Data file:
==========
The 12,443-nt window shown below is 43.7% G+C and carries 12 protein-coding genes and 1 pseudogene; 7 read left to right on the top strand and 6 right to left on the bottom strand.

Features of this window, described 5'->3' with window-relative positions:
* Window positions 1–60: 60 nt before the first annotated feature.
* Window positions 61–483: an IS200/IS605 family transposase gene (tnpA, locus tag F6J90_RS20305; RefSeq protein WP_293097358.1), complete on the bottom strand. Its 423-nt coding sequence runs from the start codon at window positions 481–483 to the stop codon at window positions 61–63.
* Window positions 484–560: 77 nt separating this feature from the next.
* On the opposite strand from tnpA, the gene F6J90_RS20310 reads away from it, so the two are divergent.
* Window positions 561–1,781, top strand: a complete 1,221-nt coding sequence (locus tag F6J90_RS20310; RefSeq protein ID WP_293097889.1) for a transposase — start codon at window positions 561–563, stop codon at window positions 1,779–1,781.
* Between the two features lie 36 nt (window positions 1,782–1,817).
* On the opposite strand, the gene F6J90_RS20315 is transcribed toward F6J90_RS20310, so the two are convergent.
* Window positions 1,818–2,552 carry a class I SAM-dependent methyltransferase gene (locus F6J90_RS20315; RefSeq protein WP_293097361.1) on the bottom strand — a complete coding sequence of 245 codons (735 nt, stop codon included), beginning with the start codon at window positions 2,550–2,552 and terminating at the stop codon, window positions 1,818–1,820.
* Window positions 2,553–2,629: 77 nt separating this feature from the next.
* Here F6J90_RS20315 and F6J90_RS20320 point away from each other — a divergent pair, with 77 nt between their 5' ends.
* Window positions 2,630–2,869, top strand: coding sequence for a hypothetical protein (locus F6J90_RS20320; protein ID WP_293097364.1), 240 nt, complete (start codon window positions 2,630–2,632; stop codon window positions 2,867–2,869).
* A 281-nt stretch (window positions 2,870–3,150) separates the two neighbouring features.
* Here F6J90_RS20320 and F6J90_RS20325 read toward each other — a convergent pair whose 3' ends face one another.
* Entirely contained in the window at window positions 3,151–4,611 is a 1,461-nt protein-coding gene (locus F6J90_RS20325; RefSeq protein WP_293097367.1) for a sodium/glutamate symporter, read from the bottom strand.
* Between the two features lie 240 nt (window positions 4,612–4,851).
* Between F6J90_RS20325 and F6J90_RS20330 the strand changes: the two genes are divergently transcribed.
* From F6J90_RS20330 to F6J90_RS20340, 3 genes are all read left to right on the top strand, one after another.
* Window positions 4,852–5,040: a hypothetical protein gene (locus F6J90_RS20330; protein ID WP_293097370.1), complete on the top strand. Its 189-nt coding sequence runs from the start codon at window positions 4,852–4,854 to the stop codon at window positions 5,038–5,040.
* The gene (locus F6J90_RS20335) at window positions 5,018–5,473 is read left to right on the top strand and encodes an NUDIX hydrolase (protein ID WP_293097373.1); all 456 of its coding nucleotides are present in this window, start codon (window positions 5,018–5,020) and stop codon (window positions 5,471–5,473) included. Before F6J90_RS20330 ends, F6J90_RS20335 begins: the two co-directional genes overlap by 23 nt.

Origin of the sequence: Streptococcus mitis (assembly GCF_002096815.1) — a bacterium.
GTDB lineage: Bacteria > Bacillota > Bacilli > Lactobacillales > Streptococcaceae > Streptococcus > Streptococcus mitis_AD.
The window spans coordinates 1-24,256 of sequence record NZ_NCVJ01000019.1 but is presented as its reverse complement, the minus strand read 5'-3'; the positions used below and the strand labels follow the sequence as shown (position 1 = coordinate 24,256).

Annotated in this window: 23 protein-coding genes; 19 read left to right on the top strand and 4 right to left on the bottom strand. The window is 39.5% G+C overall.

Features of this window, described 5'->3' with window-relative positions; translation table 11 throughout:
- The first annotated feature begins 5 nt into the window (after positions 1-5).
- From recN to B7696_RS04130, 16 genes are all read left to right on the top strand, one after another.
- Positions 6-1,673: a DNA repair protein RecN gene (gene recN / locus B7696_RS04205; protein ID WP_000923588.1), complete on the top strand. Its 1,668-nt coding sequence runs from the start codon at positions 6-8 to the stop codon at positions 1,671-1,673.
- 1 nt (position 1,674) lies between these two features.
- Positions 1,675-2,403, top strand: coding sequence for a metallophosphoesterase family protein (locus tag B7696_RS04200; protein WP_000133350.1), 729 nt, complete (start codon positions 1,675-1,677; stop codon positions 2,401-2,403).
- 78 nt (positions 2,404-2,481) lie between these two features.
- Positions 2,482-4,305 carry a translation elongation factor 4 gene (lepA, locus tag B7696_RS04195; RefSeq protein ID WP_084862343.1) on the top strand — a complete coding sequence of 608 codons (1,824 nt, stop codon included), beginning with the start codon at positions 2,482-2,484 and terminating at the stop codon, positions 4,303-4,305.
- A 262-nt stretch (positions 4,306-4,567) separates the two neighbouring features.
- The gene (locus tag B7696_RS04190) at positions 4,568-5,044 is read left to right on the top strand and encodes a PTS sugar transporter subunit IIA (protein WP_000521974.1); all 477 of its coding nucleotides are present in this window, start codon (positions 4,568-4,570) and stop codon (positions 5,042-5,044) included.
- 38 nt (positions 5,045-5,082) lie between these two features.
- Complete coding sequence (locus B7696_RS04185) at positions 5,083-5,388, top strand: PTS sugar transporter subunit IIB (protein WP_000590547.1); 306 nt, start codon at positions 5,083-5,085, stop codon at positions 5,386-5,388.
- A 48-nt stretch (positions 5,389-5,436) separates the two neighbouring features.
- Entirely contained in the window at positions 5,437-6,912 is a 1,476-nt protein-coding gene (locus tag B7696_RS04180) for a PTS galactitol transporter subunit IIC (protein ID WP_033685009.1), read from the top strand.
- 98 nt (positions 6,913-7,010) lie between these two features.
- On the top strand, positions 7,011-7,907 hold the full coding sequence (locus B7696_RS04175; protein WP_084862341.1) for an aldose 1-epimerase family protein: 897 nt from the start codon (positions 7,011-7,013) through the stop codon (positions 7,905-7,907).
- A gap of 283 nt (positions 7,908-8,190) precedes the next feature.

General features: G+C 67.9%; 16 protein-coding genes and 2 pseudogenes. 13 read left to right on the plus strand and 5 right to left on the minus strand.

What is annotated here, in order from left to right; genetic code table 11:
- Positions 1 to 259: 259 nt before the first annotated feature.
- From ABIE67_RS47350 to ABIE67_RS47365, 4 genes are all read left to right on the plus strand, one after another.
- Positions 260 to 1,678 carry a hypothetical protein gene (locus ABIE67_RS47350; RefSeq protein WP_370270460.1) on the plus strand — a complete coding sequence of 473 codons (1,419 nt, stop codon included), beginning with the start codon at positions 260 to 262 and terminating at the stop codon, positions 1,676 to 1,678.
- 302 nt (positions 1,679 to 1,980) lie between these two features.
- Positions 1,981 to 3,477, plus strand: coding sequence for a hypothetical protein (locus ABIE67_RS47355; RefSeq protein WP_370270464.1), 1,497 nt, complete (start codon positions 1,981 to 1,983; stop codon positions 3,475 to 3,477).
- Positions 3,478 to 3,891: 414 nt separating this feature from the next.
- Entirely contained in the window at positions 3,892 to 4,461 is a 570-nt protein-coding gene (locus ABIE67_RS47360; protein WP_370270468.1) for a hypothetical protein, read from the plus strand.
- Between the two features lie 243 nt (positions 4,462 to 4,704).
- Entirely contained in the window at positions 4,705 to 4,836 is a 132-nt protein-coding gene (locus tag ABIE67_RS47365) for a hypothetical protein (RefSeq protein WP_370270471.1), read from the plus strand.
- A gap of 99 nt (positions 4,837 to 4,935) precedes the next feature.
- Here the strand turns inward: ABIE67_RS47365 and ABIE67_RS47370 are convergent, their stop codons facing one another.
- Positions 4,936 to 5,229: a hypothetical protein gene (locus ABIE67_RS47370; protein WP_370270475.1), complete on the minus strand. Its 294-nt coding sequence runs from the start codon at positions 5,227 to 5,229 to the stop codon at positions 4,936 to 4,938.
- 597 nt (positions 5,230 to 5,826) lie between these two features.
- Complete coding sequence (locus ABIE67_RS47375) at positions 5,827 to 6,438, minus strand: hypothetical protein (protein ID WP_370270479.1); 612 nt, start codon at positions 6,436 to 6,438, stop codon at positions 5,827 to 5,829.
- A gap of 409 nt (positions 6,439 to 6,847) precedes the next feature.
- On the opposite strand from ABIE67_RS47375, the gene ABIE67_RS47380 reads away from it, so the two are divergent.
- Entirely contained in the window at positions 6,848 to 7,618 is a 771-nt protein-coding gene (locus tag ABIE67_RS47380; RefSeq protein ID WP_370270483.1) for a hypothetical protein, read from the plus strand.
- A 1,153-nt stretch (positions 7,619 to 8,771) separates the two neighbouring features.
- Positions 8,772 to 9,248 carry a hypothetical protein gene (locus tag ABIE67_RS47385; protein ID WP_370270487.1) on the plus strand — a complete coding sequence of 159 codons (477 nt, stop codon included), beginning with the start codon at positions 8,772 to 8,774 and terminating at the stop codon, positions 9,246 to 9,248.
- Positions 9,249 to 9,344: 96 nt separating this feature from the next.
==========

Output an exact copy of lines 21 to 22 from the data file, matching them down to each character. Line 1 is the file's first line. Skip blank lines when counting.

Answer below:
* The gene (locus F6J90_RS20335) at window positions 5,018–5,473 is read left to right on the top strand and encodes an NUDIX hydrolase (protein ID WP_293097373.1); all 456 of its coding nucleotides are present in this window, start codon (window positions 5,018–5,020) and stop codon (window positions 5,471–5,473) included. Before F6J90_RS20330 ends, F6J90_RS20335 begins: the two co-directional genes overlap by 23 nt.

Origin of the sequence: Streptococcus mitis (assembly GCF_002096815.1) — a bacterium.